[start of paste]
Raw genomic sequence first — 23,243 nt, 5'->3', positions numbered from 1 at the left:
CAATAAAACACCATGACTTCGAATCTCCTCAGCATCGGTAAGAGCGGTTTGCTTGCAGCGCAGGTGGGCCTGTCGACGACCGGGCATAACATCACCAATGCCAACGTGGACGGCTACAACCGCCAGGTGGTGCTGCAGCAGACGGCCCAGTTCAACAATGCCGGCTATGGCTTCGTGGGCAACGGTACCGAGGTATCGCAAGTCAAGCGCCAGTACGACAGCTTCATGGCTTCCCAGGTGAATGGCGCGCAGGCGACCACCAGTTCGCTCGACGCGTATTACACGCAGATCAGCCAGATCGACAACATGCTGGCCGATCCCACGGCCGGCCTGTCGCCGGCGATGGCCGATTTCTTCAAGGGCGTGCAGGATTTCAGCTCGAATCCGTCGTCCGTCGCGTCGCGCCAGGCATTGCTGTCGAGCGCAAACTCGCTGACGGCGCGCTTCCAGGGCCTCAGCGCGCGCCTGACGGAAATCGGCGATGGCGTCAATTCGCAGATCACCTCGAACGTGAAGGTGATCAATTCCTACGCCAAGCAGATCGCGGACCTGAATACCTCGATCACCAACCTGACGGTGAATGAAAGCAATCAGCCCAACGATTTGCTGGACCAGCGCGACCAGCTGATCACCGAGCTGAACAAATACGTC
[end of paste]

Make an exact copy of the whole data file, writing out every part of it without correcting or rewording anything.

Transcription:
Raw genomic sequence first — 23,243 nt, 5'->3', positions numbered from 1 at the left:
CAATAAAACACCATGACTTCGAATCTCCTCAGCATCGGTAAGAGCGGTTTGCTTGCAGCGCAGGTGGGCCTGTCGACGACCGGGCATAACATCACCAATGCCAACGTGGACGGCTACAACCGCCAGGTGGTGCTGCAGCAGACGGCCCAGTTCAACAATGCCGGCTATGGCTTCGTGGGCAACGGTACCGAGGTATCGCAAGTCAAGCGCCAGTACGACAGCTTCATGGCTTCCCAGGTGAATGGCGCGCAGGCGACCACCAGTTCGCTCGACGCGTATTACACGCAGATCAGCCAGATCGACAACATGCTGGCCGATCCCACGGCCGGCCTGTCGCCGGCGATGGCCGATTTCTTCAAGGGCGTGCAGGATTTCAGCTCGAATCCGTCGTCCGTCGCGTCGCGCCAGGCATTGCTGTCGAGCGCAAACTCGCTGACGGCGCGCTTCCAGGGCCTCAGCGCGCGCCTGACGGAAATCGGCGATGGCGTCAATTCGCAGATCACCTCGAACGTGAAGGTGATCAATTCCTACGCCAAGCAGATCGCGGACCTGAATACCTCGATCACCAACCTGACGGTGAATGAAAGCAATCAGCCCAACGATTTGCTGGACCAGCGCGACCAGCTGATCACCGAGCTGAACAAATACGTC